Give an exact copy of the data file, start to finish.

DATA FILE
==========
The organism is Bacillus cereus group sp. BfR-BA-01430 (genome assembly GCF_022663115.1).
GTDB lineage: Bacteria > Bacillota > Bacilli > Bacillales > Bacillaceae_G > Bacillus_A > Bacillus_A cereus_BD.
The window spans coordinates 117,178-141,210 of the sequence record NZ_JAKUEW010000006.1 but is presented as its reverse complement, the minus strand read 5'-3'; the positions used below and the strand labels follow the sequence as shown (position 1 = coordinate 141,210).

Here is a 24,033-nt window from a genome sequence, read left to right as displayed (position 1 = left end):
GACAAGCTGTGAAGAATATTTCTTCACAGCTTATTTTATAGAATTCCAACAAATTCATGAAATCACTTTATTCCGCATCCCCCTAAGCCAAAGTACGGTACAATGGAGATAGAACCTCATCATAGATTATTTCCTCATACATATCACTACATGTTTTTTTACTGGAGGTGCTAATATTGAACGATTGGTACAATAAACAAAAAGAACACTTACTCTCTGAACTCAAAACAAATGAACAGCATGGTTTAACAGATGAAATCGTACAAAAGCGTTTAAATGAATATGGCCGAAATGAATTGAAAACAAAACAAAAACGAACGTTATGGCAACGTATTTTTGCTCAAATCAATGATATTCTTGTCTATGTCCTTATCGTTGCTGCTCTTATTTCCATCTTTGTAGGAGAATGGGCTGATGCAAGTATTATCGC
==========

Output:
The organism is Bacillus cereus group sp. BfR-BA-01430 (genome assembly GCF_022663115.1).
GTDB lineage: Bacteria > Bacillota > Bacilli > Bacillales > Bacillaceae_G > Bacillus_A > Bacillus_A cereus_BD.
The window spans coordinates 117,178-141,210 of the sequence record NZ_JAKUEW010000006.1 but is presented as its reverse complement, the minus strand read 5'-3'; the positions used below and the strand labels follow the sequence as shown (position 1 = coordinate 141,210).

Here is a 24,033-nt window from a genome sequence, read left to right as displayed (position 1 = left end):
GACAAGCTGTGAAGAATATTTCTTCACAGCTTATTTTATAGAATTCCAACAAATTCATGAAATCACTTTATTCCGCATCCCCCTAAGCCAAAGTACGGTACAATGGAGATAGAACCTCATCATAGATTATTTCCTCATACATATCACTACATGTTTTTTTACTGGAGGTGCTAATATTGAACGATTGGTACAATAAACAAAAAGAACACTTACTCTCTGAACTCAAAACAAATGAACAGCATGGTTTAACAGATGAAATCGTACAAAAGCGTTTAAATGAATATGGCCGAAATGAATTGAAAACAAAACAAAAACGAACGTTATGGCAACGTATTTTTGCTCAAATCAATGATATTCTTGTCTATGTCCTTATCGTTGCTGCTCTTATTTCCATCTTTGTAGGAGAATGGGCTGATGCAAGTATTATCGC